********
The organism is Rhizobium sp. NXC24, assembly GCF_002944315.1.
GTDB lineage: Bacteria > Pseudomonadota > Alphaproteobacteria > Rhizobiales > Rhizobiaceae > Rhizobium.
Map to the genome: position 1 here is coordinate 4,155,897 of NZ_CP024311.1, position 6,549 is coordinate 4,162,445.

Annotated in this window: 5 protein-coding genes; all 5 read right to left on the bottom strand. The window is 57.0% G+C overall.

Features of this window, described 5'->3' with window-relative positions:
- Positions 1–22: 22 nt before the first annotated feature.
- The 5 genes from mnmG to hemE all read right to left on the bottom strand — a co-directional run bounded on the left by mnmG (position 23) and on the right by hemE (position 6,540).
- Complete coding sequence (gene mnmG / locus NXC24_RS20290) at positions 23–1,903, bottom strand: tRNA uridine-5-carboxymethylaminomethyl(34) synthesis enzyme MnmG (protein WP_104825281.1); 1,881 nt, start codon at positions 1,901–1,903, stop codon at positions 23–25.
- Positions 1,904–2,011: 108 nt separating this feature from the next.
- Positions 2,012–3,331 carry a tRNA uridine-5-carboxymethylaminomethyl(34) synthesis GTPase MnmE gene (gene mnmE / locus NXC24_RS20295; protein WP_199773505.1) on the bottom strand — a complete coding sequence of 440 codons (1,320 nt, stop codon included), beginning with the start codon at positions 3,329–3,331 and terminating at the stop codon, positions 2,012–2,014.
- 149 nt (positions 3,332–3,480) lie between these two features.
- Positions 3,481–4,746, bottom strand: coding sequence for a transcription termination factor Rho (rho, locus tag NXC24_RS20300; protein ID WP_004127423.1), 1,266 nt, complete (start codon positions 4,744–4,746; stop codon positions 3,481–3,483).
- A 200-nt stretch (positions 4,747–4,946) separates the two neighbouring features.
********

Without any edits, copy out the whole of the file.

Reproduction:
The organism is Rhizobium sp. NXC24, assembly GCF_002944315.1.
GTDB lineage: Bacteria > Pseudomonadota > Alphaproteobacteria > Rhizobiales > Rhizobiaceae > Rhizobium.
Map to the genome: position 1 here is coordinate 4,155,897 of NZ_CP024311.1, position 6,549 is coordinate 4,162,445.

Annotated in this window: 5 protein-coding genes; all 5 read right to left on the bottom strand. The window is 57.0% G+C overall.

Features of this window, described 5'->3' with window-relative positions:
- Positions 1–22: 22 nt before the first annotated feature.
- The 5 genes from mnmG to hemE all read right to left on the bottom strand — a co-directional run bounded on the left by mnmG (position 23) and on the right by hemE (position 6,540).
- Complete coding sequence (gene mnmG / locus NXC24_RS20290) at positions 23–1,903, bottom strand: tRNA uridine-5-carboxymethylaminomethyl(34) synthesis enzyme MnmG (protein WP_104825281.1); 1,881 nt, start codon at positions 1,901–1,903, stop codon at positions 23–25.
- Positions 1,904–2,011: 108 nt separating this feature from the next.
- Positions 2,012–3,331 carry a tRNA uridine-5-carboxymethylaminomethyl(34) synthesis GTPase MnmE gene (gene mnmE / locus NXC24_RS20295; protein WP_199773505.1) on the bottom strand — a complete coding sequence of 440 codons (1,320 nt, stop codon included), beginning with the start codon at positions 3,329–3,331 and terminating at the stop codon, positions 2,012–2,014.
- 149 nt (positions 3,332–3,480) lie between these two features.
- Positions 3,481–4,746, bottom strand: coding sequence for a transcription termination factor Rho (rho, locus tag NXC24_RS20300; protein ID WP_004127423.1), 1,266 nt, complete (start codon positions 4,744–4,746; stop codon positions 3,481–3,483).
- A 200-nt stretch (positions 4,747–4,946) separates the two neighbouring features.